Alcestis was the fairest among the daughters of Pelias, king of Iolcus, and either Anaxibia or Phylomache. She was sister to Acastus, Pisidice, Pelopia and Hippothoe. Alcestis was the wife of Admetus by whom she bore a son, Eumelus, a participant in the siege of Troy, and a daughter, Perimele
Many suitors appeared before King Pelias and tried to woo Alcestis when she came of age to marry. It was declared by her father that she would marry the first man to yoke a lion and a boar (or a bear in some cases) to a chariot. The man who would do this, King Admetus, was helped by Apollo, who had been banished from Olympus for one year to serve as a shepherd to Admetus. With Apollo's help, Admetus completed the challenge set by King Pelias, and was allowed to marry Alcestis. But in a sacrifice after the wedding, Admetus forgot to make the required offering to Artemis, therefore when he opened the marriage chamber he found his bed full of coiled snakes. Admetus interpreted it a portent of an early death.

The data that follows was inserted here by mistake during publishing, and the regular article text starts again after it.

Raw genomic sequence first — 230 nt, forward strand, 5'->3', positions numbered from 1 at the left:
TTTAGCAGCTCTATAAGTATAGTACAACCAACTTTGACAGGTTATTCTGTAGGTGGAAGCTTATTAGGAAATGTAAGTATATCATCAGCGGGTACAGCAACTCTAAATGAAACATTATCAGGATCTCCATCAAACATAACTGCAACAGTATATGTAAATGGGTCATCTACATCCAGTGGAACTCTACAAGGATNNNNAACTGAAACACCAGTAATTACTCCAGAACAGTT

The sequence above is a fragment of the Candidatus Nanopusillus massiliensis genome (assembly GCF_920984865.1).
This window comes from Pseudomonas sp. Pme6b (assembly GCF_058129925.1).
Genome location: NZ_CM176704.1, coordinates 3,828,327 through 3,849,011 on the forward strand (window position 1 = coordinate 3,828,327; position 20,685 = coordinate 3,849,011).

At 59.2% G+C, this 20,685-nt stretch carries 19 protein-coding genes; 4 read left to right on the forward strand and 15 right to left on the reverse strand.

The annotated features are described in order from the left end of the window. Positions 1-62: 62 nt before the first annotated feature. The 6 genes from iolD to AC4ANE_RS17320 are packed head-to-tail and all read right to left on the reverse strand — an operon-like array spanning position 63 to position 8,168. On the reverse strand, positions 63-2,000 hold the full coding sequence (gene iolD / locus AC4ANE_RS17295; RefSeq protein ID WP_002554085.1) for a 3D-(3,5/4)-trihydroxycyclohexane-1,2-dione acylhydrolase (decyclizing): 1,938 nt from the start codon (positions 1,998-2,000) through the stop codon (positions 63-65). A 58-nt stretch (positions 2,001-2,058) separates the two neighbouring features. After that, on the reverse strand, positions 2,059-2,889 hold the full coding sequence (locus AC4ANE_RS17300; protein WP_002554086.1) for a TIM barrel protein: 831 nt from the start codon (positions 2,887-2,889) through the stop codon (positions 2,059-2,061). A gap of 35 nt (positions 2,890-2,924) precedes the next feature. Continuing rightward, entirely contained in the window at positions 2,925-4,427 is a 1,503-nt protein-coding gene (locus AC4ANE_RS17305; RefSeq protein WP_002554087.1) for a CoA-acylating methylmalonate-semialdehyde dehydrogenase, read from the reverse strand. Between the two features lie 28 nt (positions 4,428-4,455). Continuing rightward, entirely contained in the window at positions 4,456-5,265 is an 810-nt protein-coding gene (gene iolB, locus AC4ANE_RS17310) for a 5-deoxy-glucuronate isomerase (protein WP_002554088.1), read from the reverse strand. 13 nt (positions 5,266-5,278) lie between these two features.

Apollo again helped the newlywed king, this time by making the Fates drunk, extracting from them a promise that if anyone would want to die instead of Admetus, they would allow it. And when the day of his death came near, no one volunteered, not even his elderly parents, but Alcestis stepped forth to die in his stead. Shortly after fighting with Thanatos, Heracles rescued Alcestis from the underworld as a token of appreciation for Admetus' hospitality. In some accounts Persephone, 'the Maiden', sent her up again. But when she comes back alive she is mute. She chooses not to speak.
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